Lily O’Mara breaks down why visibility, brand partnerships and the commodification of social justice won’t solely help the collective liberation of the LGBTQI+ community.
Photography by Oladimeji Ajegbile / via Pexels
It’s June and in amongst international social unrest, your fave LGBTQI+ influencer has partnered up with a very cool brand to let you know that it’s Pride month!
The commercialisation of our community isn’t anything new though. In the UK, you only need to have gone to one Pride event to see the ways in which capitalism has come to dominate celebrations – from the never-ending processions of progressive companies in the parade; to logos embossed on those plastic cups you’ve lost five of by the time you’ve circled back to G-A-Y, to the gargantuan names of corporate sponsors printed in rainbow on every stage. Pride is big business, bb.
Although corporate co-opting is more evident during Pride month, it is a year-round phenomenon. Much has been written about the development of “Pink Capitalism”, the deliberate incorporation of the LGBTQI+ community and movement into a capitalist market economy. At its most basic: a capitalist economy requires new markets to sustain growth and produce profit. At some point late(ish) last century, activism from the community triggered a shift in the social mood towards LGBTQI+ people. Big business, marking this, pounced.
Bringing the LGBTQI+ community and our allies into the market created new avenues of profit: new markets, new consumers, more money. Last year alone, Pride in London received £650,000 (that’s two-thirds of its budget) from corporate sponsors. So, what’s in it for them? A genuine desire for social good and belief in the transformative force of 300 20 something-year olds shout-singing Jess Glynne in Kemptown? Nah. It’s all about ££££. Which explains why, in the face of Covid-19 restrictions and “virtual pride” events, brands that in previous years were decked out in rainbow regalia all June, appear notably quiet on the celebration in 2020.
“Brands that in previous years were decked out in rainbow regalia all June, appear notably quiet on the celebration in 2020”
It also helps explain how we’ve gone from a commemoration of LGBTQI+ defiance in the face of rampant police brutality to a month-long ad campaign for flavoured vodka. It should serve as a warning to all engaged in political activism as to how easily protests in 2020 can be utilised for profit. We have already seen in the past month how quickly companies who had previously steered well clear of any political engagement with Black Lives Matter for fear of a PR backlash, hurried to let consumers know that they are fully behind the movement during #blackouttuesday. Brands are all too aware that building a progressive image will now garner patronage from increasingly socially-aware young shoppers and do not want to be left behind.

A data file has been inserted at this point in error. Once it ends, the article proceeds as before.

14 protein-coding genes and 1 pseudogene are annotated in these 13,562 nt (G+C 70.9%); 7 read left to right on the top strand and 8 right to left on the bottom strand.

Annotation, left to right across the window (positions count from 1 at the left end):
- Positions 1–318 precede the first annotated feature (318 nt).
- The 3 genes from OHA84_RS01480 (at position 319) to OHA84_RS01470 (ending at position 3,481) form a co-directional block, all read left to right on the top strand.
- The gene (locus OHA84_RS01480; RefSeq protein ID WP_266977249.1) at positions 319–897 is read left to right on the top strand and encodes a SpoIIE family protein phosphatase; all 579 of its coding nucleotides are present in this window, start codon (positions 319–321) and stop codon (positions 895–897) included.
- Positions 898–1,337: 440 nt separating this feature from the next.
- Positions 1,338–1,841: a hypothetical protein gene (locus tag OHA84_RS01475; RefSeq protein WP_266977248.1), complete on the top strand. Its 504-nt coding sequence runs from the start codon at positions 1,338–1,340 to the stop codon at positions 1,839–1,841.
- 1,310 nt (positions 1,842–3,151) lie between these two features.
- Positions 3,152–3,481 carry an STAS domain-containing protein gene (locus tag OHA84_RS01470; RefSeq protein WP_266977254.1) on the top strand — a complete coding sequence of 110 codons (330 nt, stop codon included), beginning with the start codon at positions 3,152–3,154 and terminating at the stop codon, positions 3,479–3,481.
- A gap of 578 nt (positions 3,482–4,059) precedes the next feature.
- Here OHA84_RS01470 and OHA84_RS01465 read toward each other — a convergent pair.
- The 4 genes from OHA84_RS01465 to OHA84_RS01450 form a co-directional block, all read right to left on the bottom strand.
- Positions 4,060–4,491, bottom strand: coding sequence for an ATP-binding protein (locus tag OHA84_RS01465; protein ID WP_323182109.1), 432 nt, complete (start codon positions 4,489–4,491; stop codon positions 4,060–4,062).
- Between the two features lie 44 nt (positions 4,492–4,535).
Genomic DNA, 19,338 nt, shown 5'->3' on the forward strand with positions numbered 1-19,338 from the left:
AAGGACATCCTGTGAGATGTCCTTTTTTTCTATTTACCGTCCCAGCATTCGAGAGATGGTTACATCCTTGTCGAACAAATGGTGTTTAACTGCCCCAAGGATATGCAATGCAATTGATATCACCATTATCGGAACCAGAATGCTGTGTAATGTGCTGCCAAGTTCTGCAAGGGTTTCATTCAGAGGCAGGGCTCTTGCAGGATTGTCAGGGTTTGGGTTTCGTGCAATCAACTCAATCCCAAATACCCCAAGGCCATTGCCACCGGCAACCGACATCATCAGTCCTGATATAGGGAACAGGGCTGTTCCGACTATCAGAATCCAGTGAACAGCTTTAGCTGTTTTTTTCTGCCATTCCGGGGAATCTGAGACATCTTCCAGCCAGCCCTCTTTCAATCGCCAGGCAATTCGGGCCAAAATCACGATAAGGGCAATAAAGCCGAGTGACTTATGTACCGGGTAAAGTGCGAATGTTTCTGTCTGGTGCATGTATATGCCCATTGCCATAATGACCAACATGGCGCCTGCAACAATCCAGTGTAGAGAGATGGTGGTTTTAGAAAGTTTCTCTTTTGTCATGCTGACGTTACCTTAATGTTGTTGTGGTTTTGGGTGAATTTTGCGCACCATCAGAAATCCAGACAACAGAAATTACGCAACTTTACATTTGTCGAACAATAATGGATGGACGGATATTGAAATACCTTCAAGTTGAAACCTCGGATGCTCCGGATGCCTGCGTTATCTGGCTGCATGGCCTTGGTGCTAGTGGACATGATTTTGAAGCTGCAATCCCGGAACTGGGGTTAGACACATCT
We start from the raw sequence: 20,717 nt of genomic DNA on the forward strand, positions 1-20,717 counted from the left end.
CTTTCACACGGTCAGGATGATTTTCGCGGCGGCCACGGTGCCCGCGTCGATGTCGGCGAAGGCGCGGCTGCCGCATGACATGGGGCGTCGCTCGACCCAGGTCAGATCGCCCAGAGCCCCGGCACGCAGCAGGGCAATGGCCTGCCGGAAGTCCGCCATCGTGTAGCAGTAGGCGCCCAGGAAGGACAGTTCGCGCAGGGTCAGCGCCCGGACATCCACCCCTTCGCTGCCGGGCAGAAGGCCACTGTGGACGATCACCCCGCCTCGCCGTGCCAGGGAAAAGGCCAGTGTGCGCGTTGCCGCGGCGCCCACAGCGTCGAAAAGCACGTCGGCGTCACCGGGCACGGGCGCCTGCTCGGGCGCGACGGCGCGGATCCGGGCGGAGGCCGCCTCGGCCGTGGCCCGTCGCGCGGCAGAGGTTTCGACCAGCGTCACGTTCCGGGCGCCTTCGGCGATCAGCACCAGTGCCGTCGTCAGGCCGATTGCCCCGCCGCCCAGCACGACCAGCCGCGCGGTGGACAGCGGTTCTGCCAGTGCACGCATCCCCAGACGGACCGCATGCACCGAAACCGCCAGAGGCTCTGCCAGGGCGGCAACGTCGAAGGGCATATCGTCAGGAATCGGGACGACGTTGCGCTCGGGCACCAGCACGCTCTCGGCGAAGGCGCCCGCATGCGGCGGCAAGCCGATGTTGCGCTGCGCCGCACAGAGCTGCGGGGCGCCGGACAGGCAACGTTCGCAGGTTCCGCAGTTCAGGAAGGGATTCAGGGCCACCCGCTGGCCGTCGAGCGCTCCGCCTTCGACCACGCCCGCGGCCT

This commodification of social justice by the market ramped up in the mid 2010s along with the rise of the “influencer-activist” and youth political engagement on social media. An influencer-activist is someone with a social-justice oriented online presence who has built a significant following off the back of their “politics”. The influencer-activist simultaneously raises awareness for a specific politic or community, whilst making social and financial capital from engagement with their followers. Sometimes this is through the selling of their own literature and merchandise but increasingly through “brand partnerships” and paid advertisements with large companies via their platforms. And it’s lucrative stuff. According to Business Insider, brands will spend up to $15 billion on “influencer marketing” by 2022. Although there aren’t any specific stats on the influencer-activist market, with figures like that, we can assume its significant.
The LGBTQI+ influencer-activist is hot on the market. There are now whole swathes of YouTube, Instagram and Twitter accounts dominated by LGBTQI+ individuals, couples and families documenting their lives to thousands of (mostly young) LGBTQI+ followers. These communities are perfectly ripe for the predatory market advances of progressive brands; keen to capture both. It’s why you’ll see queer celebs doing collabs with huge shoe companies in June or featuring in Pride campaigns for online retailers.